The whole process revolves round a clear cut strategy and a clear cut objective to elicit a favourable and desired response. The process may be loosely defined as a management and creative process that aims to make a brand occupy a distinct and favorable position, relative to competing brands, in the mind of the customer. If the product is a political candidate the task at hand is to secure a worthwhile positioning in the voters mind. Jack Trout again remarks “Our perceptions are selective so is our memory. We are cursed with the physiological limitation of not being able to process an infinite amount of stimuli” He further states ”Seeing is not akin to photographing the world, merely registering an image”
Marketing Guru Philip Kotler defines a brand as a multidimensional construct, involving the blending of functional and emotional values to match consumers’ performance and psychosocial needs. Obama is a brand and so is Lady Gaga or Madonna. A brand can be defined as “a name, term, sign, symbol, or design, or combination of them which is intended to identify the goods and services of one seller or group of sellers and to differentiate them from those of competitors”. One of the goals of branding is to make a brand unique on dimensions that are both relevant and welcomed by consumers. Success in a market depends on effective brand differentiation, based on the identification, internalization and communication of unique brand values that are both pertinent to and desired by consumers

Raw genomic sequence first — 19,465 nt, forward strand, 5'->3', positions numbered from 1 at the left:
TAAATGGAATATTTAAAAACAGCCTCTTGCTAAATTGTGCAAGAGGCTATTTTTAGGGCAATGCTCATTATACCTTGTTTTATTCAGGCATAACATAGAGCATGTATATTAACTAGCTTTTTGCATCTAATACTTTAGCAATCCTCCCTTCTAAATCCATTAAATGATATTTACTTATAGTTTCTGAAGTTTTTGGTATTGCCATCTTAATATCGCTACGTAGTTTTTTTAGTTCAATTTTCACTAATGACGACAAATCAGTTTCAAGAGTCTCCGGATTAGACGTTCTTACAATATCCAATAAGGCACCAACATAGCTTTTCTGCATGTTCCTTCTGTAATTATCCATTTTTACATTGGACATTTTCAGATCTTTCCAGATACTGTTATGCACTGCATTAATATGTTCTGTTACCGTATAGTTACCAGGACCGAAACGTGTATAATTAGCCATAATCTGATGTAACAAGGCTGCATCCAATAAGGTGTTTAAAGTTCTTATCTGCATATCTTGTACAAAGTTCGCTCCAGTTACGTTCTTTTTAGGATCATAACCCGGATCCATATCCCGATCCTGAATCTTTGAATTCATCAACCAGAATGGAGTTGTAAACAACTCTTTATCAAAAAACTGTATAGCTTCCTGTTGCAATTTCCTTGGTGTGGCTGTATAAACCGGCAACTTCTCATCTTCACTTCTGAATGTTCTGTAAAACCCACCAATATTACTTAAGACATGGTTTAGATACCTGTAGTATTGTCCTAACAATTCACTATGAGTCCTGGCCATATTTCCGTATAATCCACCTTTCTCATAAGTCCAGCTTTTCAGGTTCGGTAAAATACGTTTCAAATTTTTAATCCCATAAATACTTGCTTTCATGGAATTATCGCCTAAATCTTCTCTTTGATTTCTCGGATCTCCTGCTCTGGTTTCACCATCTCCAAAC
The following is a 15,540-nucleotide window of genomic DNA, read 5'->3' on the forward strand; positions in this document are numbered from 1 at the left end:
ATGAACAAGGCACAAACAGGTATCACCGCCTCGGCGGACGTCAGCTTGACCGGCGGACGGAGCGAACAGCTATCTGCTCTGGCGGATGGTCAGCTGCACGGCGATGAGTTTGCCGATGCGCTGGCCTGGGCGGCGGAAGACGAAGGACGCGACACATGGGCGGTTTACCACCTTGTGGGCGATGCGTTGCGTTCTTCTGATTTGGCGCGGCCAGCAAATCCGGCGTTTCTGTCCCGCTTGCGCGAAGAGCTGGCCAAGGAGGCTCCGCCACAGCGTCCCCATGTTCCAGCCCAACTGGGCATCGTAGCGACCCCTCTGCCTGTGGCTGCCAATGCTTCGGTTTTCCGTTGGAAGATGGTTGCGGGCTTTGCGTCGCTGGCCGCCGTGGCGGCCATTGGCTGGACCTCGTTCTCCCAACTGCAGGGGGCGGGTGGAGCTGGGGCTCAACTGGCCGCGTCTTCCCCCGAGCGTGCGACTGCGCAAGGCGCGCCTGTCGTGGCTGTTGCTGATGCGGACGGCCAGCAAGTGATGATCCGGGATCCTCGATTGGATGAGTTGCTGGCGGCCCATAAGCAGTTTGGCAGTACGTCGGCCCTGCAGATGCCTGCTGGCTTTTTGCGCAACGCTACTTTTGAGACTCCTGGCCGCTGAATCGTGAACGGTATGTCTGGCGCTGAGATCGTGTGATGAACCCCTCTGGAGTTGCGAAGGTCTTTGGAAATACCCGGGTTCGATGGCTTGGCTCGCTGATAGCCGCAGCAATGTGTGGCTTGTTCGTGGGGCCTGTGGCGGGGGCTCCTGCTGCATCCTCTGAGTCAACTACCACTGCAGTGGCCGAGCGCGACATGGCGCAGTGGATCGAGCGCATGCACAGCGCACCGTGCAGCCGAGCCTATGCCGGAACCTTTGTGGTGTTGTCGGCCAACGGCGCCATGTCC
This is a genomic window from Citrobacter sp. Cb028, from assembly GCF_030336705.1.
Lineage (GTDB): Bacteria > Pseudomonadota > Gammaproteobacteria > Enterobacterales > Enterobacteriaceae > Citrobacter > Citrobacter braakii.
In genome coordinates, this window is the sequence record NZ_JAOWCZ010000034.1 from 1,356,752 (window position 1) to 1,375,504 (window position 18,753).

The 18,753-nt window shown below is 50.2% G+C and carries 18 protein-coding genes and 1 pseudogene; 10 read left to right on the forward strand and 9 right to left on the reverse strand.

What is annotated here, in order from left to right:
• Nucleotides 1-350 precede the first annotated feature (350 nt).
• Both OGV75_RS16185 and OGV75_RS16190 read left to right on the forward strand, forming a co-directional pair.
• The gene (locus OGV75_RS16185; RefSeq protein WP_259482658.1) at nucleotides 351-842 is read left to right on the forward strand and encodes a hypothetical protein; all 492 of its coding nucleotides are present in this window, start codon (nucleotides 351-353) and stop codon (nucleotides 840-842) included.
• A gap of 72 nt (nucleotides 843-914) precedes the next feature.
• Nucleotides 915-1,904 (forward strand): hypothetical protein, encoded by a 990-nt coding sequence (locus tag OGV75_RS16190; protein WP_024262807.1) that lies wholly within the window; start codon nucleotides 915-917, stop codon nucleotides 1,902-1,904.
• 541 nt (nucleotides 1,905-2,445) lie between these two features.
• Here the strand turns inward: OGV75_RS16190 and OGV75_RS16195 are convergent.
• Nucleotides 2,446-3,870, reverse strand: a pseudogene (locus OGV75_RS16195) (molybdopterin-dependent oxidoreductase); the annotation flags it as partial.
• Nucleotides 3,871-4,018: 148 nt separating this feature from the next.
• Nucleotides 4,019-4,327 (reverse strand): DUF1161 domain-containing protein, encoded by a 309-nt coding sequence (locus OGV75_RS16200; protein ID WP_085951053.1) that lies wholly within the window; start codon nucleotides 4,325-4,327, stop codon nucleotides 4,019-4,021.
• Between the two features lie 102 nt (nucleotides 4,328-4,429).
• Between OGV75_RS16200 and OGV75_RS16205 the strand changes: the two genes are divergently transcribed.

Getting back to our classroom, we were asked by the Instructor a very pertinent question “was President Premadasa’s behaviour natural or choreographed”? It was discussion time. The class was urged to participate. Opinions started to crisscross and steadily expanded upon. One student said that it’s difficult if not impossible to sustain choreographed behaviour. Such an unnatural behaviour is bound to show down the line. It further revealed the common man perception was based on an amalgam of attributes derived from myriad factors integral to President Premadasa. Multi-disciplinary, multi-platform connecting multi-inter-faces. They included. core personality, mannerisms, demeanour, style of communication, style of interaction, simplicity, dress code, parents and ancestry, style of governance, chosen residence, people association and many more. The process we were rehearsing was an entry level exercise on perceptual mapping. Perceptual mapping is a diagrammatic technique used by marketers that attempts to visually display perceptions of customers or potential customers.
During the 2012 US Presidential Election we all remember Mitt Romney the challenger to Barack Obama. Political analysts have it that his faux-pa about the infamous 47% remark, secretly captured by a member of the audience cost him the job . He said;